Omicron specific COVID vaccine likely won’t be ready to tackle latest surge: Sharma – National
Health Canada’s chief medical adviser says variant-specific vaccines can be approved faster than the general ones first issued to combat COVID-19, but one targeting the Omicron strain still likely won’t be ready in time to help with the latest wave.
Dr. Supriya Sharma said what is really needed are vaccines that can possibly stop more than one variant at a time, including those yet to come.
Omicron became the dominant variant in Canada in just over two weeks, and the Public Health Agency of Canada said Friday it’s now believed to be responsible for more than 90 per cent of all COVID-19 cases.
Studies suggest two doses of the existing mRNA vaccines from Pfizer-BioNTech and Moderna are not good at preventing infection from Omicron.
Multiple studies, however, suggest the vaccines are excellent at keeping symptoms mild, preventing hospitalizations, and shortening the stay and lowering the level of care for those who do get admitted to hospital. Fewer vaccinated Omicron patients, for example, need mechanical ventilation.
Both Pfizer and Moderna are working on new versions of their vaccines that specifically target the Omicron variant.
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Moderna is hoping to get its product into trials early this year. Pfizer said it could have 100 million doses of theirs ready as early as March, and Canada has contracts for boosters from both companies that would include vaccines for variants too.
But Sharma said even with the expedited review process for vaccine variants, that’s “probably not” fast enough.
“By that time, based on what we’ve known about the Omicron wave, it might well and truly be through,” she said. “And then the question is always, ‘is there another variant that’s coming up?”’
The solution, she said, likely lies with vaccines that can target more than one variant at a time.
The COVID-19 vaccine technical committee of the World Health Organization said the same thing on Jan. 11, noting Omicron is the fifth variant of concern in two years and “is unlikely to be the last.”
Booster shots that heighten antibody development became the immediate response to Omicron for many governments, including Canada.
Dr. Srinivas Murthy, a British Columbia pediatrician and co-chair of the WHO’s clinical research committee on COVID-19, told The Canadian Press that boosters aren’t a long-term viable option.
“Boosting your way out of a pandemic is going to inevitably shoot you in the foot in the sense that you’re going to have a future variant that’s going to emerge that’s going to cause problems,” he said. “It’s going to evade your vaccines, and then you’re going to have to scramble.”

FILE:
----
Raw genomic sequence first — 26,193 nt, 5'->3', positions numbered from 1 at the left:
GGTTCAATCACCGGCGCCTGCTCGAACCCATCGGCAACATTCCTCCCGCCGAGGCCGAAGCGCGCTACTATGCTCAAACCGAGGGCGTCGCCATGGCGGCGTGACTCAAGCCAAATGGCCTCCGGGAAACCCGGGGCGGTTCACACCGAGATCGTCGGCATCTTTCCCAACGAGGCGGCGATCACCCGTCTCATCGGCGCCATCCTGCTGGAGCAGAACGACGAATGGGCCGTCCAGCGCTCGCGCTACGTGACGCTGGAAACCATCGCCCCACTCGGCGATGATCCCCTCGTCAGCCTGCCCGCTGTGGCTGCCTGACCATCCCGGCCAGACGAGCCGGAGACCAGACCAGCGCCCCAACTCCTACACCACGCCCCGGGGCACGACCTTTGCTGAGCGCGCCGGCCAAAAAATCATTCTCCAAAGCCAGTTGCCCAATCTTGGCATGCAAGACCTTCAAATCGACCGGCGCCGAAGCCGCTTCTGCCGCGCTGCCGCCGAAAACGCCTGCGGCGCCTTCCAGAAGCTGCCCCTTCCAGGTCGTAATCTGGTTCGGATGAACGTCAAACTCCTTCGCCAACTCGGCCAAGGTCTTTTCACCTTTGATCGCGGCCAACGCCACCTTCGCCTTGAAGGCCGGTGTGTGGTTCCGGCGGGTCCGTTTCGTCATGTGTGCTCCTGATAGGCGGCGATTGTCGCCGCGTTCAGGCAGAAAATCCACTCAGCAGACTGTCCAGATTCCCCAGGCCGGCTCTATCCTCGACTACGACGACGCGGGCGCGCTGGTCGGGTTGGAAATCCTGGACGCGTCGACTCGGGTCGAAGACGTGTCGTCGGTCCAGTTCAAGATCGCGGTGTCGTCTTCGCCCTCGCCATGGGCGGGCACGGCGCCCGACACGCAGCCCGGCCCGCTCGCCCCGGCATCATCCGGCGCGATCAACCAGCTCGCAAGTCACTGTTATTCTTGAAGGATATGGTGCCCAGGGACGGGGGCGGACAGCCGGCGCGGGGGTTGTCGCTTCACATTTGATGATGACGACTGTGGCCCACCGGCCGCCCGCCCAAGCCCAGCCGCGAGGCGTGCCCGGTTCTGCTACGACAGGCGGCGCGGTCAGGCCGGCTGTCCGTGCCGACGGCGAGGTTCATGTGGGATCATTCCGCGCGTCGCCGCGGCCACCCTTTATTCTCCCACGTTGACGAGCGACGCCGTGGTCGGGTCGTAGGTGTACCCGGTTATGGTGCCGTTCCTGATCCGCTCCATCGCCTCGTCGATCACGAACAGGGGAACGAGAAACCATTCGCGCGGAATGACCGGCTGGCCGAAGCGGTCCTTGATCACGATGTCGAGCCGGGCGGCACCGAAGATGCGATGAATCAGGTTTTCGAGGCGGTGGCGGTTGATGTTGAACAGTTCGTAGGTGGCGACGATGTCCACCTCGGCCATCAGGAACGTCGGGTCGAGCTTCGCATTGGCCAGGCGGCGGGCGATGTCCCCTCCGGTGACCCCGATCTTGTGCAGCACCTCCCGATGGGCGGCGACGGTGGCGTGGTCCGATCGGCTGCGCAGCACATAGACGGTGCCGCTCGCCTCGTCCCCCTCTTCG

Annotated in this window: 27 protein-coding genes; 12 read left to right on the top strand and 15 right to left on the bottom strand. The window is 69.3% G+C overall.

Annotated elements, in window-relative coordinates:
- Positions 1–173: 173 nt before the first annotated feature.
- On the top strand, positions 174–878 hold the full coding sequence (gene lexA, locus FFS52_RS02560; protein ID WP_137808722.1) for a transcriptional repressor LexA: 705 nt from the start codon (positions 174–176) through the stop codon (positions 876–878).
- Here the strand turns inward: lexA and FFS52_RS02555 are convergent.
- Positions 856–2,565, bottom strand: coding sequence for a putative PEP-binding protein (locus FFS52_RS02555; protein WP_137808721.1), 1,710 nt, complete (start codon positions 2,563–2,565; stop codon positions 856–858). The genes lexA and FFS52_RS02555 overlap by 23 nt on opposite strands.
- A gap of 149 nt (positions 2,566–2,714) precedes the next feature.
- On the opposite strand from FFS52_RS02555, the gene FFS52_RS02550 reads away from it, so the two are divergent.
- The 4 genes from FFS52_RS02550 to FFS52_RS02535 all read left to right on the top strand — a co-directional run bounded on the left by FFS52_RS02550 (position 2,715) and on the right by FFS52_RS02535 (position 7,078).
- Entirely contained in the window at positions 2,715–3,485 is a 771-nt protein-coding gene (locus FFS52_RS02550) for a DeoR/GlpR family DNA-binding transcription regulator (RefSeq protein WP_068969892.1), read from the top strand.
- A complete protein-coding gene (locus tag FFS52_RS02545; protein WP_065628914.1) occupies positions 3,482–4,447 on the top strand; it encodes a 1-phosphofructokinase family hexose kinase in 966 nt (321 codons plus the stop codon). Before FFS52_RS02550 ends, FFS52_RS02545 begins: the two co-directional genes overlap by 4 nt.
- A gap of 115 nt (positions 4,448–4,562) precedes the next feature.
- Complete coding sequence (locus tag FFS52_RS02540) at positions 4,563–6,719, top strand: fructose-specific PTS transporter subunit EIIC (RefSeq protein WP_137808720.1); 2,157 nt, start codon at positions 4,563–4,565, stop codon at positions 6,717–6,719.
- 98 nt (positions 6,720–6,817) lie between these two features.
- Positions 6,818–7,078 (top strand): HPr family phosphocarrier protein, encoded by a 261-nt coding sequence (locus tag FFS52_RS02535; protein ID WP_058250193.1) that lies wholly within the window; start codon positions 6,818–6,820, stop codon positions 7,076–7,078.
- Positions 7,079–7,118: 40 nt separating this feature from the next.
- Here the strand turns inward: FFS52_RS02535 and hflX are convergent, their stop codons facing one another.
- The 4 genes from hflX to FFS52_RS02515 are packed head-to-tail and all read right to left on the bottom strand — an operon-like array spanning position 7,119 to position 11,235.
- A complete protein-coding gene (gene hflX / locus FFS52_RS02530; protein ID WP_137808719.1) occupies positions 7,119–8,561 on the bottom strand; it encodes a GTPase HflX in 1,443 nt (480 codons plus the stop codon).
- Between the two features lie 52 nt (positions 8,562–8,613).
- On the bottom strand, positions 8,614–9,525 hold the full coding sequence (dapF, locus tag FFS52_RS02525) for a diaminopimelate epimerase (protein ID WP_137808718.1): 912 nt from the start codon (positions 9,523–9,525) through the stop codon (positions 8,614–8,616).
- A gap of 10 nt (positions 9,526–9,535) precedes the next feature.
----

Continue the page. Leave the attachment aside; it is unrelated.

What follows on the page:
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Omicron doesn’t evade the existing vaccines entirely but a future variant could, he said. The issue largely stems from the fact that the original vaccines train the body’s immune system to recognize what is called the spike protein found on the surface of a virus, and that spike protein is mutating significantly.
Think of the mutated spike protein as a bit of a disguise that makes it harder for the immune system to recognize the virus and mount a defence to kill it off.
Omicron has more than 50 mutations, and at least 36 are on the spike protein.
Multivalent vaccines that use the spike protein from more than one variant, or that target the genetic components of a virus rather than the spike protein, are possibly the ones that could offer protection for both this pandemic and the next novel coronavirus that emerges.
“It’s pan-coronavirus, where it’s looking at big broad neutralizing responses and you don’t have to update it every season and so on,” said Murthy. “That’s been the Holy Grail of flu vaccinology for the past number of decades. We haven’t achieved that yet, because flu is a bit tricky, but we think that it’s achievable for coronavirus, specifically.”
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The United States Army has a version heading into Phase 2 trials that can attach multiple spike proteins. A vaccine with the specific spike proteins from all five COVID-19 variants of concern would likely be more successful, even against future variants, because they all share some of the same mutations and what one might miss another may catch.
Moderna is working on trials for multivalent vaccines using combinations of the spike proteins from the original virus and one of the variants, or two of the variants together. It’s not clear when they would be ready for use.
Sharma said even if the vaccines aren’t working as well against variants as they were against the original virus, to her “they’re still miraculous.”
“To have a vaccine that was developed that quickly, that still has, through multiple variants ? with boosters, up to 70, 80 per cent effectiveness against serious disease, ailments, hospitalization and death,” she said. “That is miraculous for a new vaccine for a new virus.”
© 2022 The Canadian Press